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Harnessing the Power of YouTube in the Classroom

There are amazing ways to elevate and energize instruction through using technology tools. One resource that’s popular with students of all ages — from the youngest to the oldest — is the video hosting website YouTube. YouTube lets anyone with a free account upload videos. Many organizations post collections of videos on this site, which is organized into channels. In addition to locating content, teachers can create their own YouTube channels to share videos and showcase student work.

YouTube is so much more than music videos and clips of animals doing tricks. It contains engaging, informative content at all levels. This video hosting site gives teachers the opportunity to take students around the world, listen to experts on a topic, or hear an explanation for a new idea. One of the reasons why people of all ages are using YouTube is because it’s a powerful tool for teaching and learning.

Finding the “Right” Videos

Searching on YouTube with keywords can be as hit-or-miss as any Google Search. When looking for the “right” videos, there are a few strategies that teachers can use. Substituting different keywords can help bring different videos to the top of the list. Another option is to search within channels. Many organizations have YouTube channels, including notable channels from Khan Academy to the American Museum of Natural History. An advanced search will help you find channels based on your keywords. You can also use the advanced search tool to seek out videos of a certain length or uploaded within a certain time frame — a great trick for finding recent and relevant content.

Accessing YouTube in School

Once you’ve found that perfect YouTube video, there are many ways to share it with students. The video clip might be something that you’ll share with the whole class on a projector screen to spark a discussion and generate interest in a topic. If you’d like your students to watch differentiated content in smaller groups or view the same video at home, there are a few ways to get YouTube links to students. To include a YouTube video in a traditional activity sheet or homework page, you can shorten a URL or turn it into a QR code to make it easy for students and parents to access that clip.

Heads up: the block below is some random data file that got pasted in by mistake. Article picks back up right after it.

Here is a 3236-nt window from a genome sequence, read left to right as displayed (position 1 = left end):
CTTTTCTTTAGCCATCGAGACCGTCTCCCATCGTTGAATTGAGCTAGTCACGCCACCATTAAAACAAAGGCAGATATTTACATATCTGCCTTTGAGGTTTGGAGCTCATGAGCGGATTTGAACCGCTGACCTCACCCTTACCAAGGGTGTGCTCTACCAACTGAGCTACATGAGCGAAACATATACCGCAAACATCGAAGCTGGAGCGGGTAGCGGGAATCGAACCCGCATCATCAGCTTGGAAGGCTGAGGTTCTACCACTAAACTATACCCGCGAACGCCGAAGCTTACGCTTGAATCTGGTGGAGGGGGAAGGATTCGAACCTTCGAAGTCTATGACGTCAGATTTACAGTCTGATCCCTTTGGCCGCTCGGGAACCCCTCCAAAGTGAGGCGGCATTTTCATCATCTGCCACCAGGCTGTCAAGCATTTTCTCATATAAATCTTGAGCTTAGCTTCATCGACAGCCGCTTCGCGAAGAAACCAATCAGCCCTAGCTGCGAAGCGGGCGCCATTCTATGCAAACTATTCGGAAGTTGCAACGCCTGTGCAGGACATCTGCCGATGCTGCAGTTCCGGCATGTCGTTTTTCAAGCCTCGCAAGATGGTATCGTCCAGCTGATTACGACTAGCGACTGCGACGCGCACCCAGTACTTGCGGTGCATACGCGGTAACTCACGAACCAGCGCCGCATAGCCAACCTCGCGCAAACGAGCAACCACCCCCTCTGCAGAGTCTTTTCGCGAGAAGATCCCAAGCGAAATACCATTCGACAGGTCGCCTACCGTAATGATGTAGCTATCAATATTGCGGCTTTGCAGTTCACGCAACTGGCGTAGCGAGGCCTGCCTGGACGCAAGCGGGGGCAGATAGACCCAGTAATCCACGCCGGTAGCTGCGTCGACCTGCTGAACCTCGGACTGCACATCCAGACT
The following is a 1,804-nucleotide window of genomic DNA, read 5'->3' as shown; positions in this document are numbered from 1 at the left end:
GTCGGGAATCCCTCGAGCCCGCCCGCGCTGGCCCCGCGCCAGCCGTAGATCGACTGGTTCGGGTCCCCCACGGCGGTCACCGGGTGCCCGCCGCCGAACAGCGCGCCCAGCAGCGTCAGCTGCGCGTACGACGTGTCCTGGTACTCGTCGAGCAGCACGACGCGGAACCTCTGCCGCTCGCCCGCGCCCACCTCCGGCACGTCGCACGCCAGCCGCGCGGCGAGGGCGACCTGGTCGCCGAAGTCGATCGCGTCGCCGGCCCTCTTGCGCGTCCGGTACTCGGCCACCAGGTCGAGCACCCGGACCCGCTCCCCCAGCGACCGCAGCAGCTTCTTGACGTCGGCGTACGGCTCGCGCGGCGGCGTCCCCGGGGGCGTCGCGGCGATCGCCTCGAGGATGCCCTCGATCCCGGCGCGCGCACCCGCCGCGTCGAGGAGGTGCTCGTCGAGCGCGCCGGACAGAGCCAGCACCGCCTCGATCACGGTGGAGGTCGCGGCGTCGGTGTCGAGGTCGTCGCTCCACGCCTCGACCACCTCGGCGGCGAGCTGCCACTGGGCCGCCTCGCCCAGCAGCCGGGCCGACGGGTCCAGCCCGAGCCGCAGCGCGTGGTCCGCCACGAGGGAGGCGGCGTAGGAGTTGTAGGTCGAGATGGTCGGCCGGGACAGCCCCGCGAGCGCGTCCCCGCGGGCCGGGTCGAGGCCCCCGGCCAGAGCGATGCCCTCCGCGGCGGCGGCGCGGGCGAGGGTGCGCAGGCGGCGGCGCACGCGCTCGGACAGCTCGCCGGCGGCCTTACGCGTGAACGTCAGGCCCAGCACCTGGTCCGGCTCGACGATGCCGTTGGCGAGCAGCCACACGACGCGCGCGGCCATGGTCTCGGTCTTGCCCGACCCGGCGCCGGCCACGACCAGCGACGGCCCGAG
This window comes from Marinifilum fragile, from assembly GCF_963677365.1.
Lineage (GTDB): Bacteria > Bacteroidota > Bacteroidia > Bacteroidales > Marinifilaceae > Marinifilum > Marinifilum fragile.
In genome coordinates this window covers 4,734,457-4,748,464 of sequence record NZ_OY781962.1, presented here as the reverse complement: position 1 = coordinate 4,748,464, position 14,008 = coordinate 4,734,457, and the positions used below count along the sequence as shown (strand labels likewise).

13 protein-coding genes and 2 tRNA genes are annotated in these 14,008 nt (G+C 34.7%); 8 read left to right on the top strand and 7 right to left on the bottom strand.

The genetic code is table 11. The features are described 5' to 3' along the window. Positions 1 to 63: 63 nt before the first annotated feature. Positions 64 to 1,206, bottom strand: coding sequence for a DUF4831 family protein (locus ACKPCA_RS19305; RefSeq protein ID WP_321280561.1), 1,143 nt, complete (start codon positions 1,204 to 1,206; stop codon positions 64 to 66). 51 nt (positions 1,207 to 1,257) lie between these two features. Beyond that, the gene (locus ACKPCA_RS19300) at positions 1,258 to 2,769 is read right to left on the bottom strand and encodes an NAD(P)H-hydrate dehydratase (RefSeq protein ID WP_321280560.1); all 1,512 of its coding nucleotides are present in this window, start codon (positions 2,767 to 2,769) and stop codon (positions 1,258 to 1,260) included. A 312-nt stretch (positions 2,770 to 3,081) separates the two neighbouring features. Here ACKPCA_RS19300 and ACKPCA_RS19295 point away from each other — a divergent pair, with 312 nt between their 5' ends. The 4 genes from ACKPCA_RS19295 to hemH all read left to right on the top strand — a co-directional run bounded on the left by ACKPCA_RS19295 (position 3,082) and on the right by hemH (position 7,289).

A learning management system like Google Classroom or Seesaw lets teachers send the link to individual or groups of students to click and view on their device. The interactive presentation tool Nearpod also lets teachers embed YouTube videos so that students can pause to watch a clip by themselves or with partners. YouTube videos can also support students who are ready to explore topics that might not be explicitly covered in your curriculum.

Harnessing the Power of YouTube in the ClassroomExploring Virtual Reality

YouTube now hosts videos that students can use to explore the world. The 360-degree videos on YouTube come from places like the Discovery Channel, are accessible on YouTube’s website, and viewable on computers or mobile devices. There are lots of ways to use virtual reality tools like these in the classroom, and YouTube now contains videos that are compatible with Google Cardboard. If you don’t have access to virtual reality viewfinders, students can still open the YouTube video and move it in all directions for a 360-degree view. Check out this Google Cardboard for under $10.

Sharing Student Work

There are many digital creation tools that link directly to YouTube. One example is the powerful screencasting tool Explain Everything. Students can post their Explain Everything creations on YouTube to easily share them with a global audience. Indeed, there are many ways that scannable technologylike QR codes and augmented reality can make sharing student work happen easily in your classroom. Keep in mind, however, that when sharing student work on a platform like YouTube, you’ll want to make sure that student permissions are in place.

How are you using YouTube with your students? Share your favorite YouTube channels and activities in the comments below!

This post was originally featured on Edutopia. Check it out here!

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